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Activity Discussion History Describe the main teachings of Gautama Buddha and their impact on Indian society Reply To: Describe the main teachings of Gautama Buddha and their impact on Indian society

  • Smita

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    December 1, 2023 at 11:00 am
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    Buddha did not accept the God as creator or destiny maker. He preached Anatmavada
    (No Athma) and AnityaVadha (nothing is eternal and everything undergoes transformation. He
    did not acknowledge the sanctity and supremacy of Vedas and Yagnas and repudiated the caste
    system. He emphasized that ‘man is the maker of his own destiny.’ The first sermon preached by
    Buddha at Sarnath contains his philosophy. His teachings were simple and conveyed to the
    masses in their languages i.e. Prakrit (Pali) and not in Sanskrit. The essence of his teachings are
    contained in the ‘Four Noble Truths’ and the ‘Eightfold Path.

    Four Noble Truths

    i. Dukkha—world is full of sorrow/sufferings.

    ii. DukkhaSanudaya—the cause of sorrow is craving/desire.

    iii. DukhhaNirodha—the suffering can be removed by destroying its cause i.e. by curbing the
    desire.

    iv. In order to remove suffering, one must peruse the right path. This path is the eightfold
    path (AshtangikaMarga) which leads to salvation (since this path avoided ritualism and
    self-mortification, it is also known as golden path or middle path). In order to end our
    sufferings Gautama Buddha advocated the Eightfold Path (Eight codes of conduct).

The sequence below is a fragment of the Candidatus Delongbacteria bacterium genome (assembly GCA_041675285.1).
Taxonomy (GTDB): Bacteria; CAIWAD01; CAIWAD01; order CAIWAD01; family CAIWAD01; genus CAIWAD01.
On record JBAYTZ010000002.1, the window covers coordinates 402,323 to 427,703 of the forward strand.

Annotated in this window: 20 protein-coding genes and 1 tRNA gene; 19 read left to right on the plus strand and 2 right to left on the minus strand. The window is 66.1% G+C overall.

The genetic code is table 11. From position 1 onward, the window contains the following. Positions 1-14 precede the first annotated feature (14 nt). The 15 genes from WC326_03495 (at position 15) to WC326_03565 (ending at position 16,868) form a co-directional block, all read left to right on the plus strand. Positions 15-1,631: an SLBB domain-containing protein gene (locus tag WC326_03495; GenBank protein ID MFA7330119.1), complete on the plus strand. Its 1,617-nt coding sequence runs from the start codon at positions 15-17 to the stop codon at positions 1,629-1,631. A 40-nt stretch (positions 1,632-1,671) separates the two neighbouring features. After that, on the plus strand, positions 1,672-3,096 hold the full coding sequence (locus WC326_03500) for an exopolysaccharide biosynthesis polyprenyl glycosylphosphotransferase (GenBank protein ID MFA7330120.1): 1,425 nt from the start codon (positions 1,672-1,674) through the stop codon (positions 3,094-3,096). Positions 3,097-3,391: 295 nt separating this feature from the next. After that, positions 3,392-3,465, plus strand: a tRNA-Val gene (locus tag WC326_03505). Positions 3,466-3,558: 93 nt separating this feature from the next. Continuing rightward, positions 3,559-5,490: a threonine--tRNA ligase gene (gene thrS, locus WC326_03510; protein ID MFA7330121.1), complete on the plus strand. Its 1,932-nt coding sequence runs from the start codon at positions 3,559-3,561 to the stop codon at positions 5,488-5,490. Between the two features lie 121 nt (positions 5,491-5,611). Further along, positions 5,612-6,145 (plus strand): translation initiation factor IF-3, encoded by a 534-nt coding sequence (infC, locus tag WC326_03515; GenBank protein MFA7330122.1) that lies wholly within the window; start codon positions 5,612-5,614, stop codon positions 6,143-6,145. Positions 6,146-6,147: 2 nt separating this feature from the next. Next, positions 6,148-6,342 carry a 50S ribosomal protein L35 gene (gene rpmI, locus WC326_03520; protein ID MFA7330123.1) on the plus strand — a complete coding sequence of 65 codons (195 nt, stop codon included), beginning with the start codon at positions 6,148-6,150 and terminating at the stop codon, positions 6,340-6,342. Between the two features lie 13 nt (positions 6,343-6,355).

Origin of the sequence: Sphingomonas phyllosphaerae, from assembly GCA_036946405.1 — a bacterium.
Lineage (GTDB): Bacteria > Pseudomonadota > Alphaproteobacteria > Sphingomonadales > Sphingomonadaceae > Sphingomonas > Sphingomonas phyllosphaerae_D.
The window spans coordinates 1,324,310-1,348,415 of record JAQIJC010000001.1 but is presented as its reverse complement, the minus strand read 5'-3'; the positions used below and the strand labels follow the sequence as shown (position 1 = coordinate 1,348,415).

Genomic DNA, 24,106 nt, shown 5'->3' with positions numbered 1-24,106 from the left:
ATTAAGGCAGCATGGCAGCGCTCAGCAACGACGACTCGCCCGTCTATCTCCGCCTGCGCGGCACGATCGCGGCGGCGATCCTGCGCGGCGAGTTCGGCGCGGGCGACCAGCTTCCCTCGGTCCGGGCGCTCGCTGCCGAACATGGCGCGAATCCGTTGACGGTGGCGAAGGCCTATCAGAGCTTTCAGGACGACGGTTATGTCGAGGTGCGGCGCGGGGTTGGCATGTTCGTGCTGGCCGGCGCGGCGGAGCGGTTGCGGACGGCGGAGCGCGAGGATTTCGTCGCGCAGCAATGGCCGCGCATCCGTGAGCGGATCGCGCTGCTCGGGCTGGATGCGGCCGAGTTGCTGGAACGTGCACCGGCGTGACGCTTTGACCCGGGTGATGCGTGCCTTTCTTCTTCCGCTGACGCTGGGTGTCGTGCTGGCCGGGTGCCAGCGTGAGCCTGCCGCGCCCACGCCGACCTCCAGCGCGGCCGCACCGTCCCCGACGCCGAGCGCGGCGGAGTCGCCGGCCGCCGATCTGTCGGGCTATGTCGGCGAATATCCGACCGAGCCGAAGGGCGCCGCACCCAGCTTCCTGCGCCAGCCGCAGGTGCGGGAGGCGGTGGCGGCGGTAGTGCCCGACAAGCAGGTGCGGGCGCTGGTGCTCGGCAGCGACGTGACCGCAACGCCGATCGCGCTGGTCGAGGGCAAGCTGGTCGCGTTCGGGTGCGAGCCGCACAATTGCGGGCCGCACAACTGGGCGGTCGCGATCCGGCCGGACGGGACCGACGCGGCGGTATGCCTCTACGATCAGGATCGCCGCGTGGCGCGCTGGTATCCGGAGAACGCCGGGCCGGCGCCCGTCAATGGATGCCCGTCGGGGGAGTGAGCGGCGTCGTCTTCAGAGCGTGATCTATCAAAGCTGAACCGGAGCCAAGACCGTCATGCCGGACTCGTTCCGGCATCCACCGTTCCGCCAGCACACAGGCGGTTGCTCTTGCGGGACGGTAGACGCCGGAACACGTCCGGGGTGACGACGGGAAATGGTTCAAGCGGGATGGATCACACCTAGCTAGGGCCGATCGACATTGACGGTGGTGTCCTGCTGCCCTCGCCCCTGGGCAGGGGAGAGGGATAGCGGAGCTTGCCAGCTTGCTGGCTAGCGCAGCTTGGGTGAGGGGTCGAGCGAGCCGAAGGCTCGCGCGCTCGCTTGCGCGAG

The Noble Eightfold Path

    i. Right Understanding (Sammaditthi)

    ii. Right Thought (Sammasankappa)

    iii. Right Speech (Sammavaca)

    iv. Right Action (Sammakammanta)

    v. Right Livelihood (Sammaajiva)

    vi. Right Effort (Sammavayama)

    vii. Right Mindfulness (Samma sati)

    viii. Right Concentration (Sammasamadhi)

    This eightfold path is considered as the middle path between extreme asceticism and self-indulgence. Buddha preached ‘Nirvana,’ the ultimate goal in the life of a man. By a process of
    elimination of desire, one can attain ‘Nirvana.’ He laid stress on the moral life of an individual.
    According to his Karma theory, the present is determined by the actions of past. The condition of
    man in this life depends upon his own actions. As his actions or karma are responsible for his
    sufferings, he can secure salvation by perfecting his own deeds. No eternal force, either God or
    rituals can give him salvation. Thus man becomes the maker of his own destiny.

    Buddha neither accepted nor rejected the existence of God (agnosticism). He was more
    concerned about the individual and his action. Buddhism also did not believe in the existence of
    spirit. Buddha stressed the spirit of love. Love could be expressed on all living beings by
    following ‘Ahimsa’ (non-violence). Buddha preached the basic equality of all men. He had no
    faith in caste system. His egalitarian principles attracted deprived masses towards Buddhism. He
    also disapproved the supremacy of Brahmans and he laid down the concept of universal
    brotherhood. He condemned the practice of rituals and sacrifices, especially animal sacrifice. He
    rejected the authority of the Vedas and insisted that everything must be subjected to scrutiny or
    reason. He laid emphasis on morality. He preached his followers to lead an upright and
    disciplined life. He also advised them to practice Ahimsa—non-violence and not indulge in vice
    practices. During his life time Buddhism made rapid progress. In the fourth council conveyed
    during Kanishka’s reign, the Sangha (established by Buddha to propagate his principles and to
    render services to people), separated into two; Mahayana and Hinayana sects

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